In September of 2016, Joel Lacey was approached at his home in Bayard by Richards who asked if he wanted to purchase cigarettes.  Lacey was aware that a nearby gas station called Sparky’s One Stop was recently burglarized in town and took the items Richards sold him to authorities who began an investigation.  Authorities then arrested Collin Richards and two other individuals in the break-in and burglary. Lacey says he never thought a small theft years ago could lead to the violence Richards is accused of now but it is a situation he looks back on now and second guesses ever letting him into his home on several occasions.  “That just scares the (expletive) out of me.  It’s scary, it’s really scary because he came in a couple of times to help my landlord to do work on my property and to know that brings chills down my back because I have two kids I have a wife. What if I wasn’t home?,” said Lacey.

Richards received a suspended 2 year prison sentence in the 2016 burglary.   In October 2017, after numerous probation violations, his probation officers recommended Richards serve the two-year sentence but he served just over seven months and was released recently in June.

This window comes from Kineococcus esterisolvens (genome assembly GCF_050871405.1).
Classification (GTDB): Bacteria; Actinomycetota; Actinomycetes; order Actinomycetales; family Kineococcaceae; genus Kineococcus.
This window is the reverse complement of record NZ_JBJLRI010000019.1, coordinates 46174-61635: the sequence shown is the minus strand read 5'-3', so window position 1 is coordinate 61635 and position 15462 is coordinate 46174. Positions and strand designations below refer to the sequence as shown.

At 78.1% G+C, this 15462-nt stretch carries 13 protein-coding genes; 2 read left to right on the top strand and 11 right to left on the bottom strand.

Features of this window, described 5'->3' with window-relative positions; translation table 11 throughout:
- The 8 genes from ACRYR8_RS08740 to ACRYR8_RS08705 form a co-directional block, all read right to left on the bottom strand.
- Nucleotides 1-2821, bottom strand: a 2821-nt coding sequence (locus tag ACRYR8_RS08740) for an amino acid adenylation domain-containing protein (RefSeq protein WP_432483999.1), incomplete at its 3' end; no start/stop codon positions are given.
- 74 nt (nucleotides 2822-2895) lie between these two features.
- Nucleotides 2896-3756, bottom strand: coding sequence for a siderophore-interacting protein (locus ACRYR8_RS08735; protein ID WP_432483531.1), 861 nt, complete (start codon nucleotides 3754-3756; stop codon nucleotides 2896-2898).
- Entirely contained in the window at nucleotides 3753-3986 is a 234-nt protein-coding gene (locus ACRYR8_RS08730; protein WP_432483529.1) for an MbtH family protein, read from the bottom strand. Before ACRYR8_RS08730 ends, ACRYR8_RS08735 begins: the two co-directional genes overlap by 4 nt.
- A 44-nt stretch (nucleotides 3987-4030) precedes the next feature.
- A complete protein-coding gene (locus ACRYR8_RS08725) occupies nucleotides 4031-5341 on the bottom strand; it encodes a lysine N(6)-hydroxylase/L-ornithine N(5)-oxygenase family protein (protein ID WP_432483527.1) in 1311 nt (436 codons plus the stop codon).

DES MOINES, Iowa- A conference at Drake University was held to look for ways to improve Iowa water quality through stewardship of the land. The SOIL Conference stands for Saving Our Iowa Land brought in farmers, conservation leaders, land owners, and government officials to brainstorm ideas.

“The first challenge we face around Iowa is our lakes are sick, we need to set goals to make them well,” said Jennifer Terry, of the Iowa Environmental Council. “A lot of you have talked about soil, soil and water are definitely hooked together in this state.”

Ray Gaesser is a farmer, and leader in the Iowa Soybean Association. He outlined some priorities.
“Conservation, water quality, soil health, profitability, and opportunities for the next generation,” said Gaesser.

Joe McGovern, President of the Iowa Natural Heritage Foundation has been looking for ways to improve water quality incrementally.

“The land is 97 per cent privately owned, so I think conservation easements, on private land is the key,” said McGovern.

“The millions of acres focused solely on two grains are a significant the primary contributor to the over nitrification